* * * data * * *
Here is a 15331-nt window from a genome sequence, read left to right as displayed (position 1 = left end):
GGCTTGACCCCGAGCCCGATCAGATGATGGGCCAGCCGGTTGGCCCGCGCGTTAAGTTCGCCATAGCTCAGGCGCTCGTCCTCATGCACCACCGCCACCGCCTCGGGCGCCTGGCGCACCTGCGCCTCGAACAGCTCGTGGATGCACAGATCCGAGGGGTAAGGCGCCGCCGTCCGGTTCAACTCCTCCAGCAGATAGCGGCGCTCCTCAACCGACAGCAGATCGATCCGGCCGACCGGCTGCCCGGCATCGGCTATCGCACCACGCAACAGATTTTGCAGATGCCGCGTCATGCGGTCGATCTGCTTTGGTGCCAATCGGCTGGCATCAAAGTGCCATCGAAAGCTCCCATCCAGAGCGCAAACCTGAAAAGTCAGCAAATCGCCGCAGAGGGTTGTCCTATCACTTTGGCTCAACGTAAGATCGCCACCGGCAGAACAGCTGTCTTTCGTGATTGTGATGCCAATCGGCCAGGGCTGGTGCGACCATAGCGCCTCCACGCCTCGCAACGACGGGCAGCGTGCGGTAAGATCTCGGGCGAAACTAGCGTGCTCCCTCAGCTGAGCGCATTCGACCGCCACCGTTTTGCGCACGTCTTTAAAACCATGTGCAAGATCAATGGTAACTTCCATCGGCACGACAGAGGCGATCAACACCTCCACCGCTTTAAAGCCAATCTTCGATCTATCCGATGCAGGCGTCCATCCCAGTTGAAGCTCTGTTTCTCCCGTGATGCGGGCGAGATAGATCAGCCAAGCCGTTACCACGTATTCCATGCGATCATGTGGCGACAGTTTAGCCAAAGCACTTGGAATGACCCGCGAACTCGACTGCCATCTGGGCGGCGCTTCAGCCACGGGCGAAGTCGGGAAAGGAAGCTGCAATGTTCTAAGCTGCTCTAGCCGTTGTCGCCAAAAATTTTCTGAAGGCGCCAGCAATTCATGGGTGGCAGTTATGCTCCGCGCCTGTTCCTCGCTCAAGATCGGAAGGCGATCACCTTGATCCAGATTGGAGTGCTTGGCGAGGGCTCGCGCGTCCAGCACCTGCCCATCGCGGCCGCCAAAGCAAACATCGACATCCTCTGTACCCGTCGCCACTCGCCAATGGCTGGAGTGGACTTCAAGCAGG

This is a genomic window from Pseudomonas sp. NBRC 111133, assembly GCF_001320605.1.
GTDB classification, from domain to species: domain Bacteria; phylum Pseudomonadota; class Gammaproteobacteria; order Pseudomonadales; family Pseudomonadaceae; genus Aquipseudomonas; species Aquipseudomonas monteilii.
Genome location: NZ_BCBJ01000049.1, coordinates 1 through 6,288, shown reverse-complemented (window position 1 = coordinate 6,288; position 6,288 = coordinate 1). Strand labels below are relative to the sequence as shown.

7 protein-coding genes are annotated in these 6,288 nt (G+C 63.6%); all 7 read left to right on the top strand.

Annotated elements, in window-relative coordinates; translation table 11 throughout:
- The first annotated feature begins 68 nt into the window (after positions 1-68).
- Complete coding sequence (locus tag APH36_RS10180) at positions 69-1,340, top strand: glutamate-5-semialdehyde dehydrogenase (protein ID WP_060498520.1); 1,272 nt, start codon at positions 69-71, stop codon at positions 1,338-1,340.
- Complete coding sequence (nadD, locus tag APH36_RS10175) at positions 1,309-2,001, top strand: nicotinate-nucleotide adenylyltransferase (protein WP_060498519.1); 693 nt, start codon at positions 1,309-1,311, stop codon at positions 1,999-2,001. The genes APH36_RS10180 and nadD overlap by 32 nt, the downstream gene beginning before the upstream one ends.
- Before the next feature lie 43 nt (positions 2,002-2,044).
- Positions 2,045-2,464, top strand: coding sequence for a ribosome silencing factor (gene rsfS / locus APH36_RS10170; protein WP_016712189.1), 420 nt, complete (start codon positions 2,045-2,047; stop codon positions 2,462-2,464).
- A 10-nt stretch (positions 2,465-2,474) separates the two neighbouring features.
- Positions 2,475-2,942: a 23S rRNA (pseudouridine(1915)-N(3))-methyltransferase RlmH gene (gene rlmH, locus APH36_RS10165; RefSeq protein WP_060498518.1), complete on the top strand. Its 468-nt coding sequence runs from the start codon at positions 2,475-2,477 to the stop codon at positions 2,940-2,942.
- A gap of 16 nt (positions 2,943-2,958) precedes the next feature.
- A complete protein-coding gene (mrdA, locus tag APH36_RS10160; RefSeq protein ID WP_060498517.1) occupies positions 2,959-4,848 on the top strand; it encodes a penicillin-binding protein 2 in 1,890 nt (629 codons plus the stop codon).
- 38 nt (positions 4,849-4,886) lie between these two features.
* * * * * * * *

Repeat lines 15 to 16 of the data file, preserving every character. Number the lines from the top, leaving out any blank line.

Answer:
- A gap of 16 nt (positions 2,943-2,958) precedes the next feature.
- A complete protein-coding gene (mrdA, locus tag APH36_RS10160; RefSeq protein ID WP_060498517.1) occupies positions 2,959-4,848 on the top strand; it encodes a penicillin-binding protein 2 in 1,890 nt (629 codons plus the stop codon).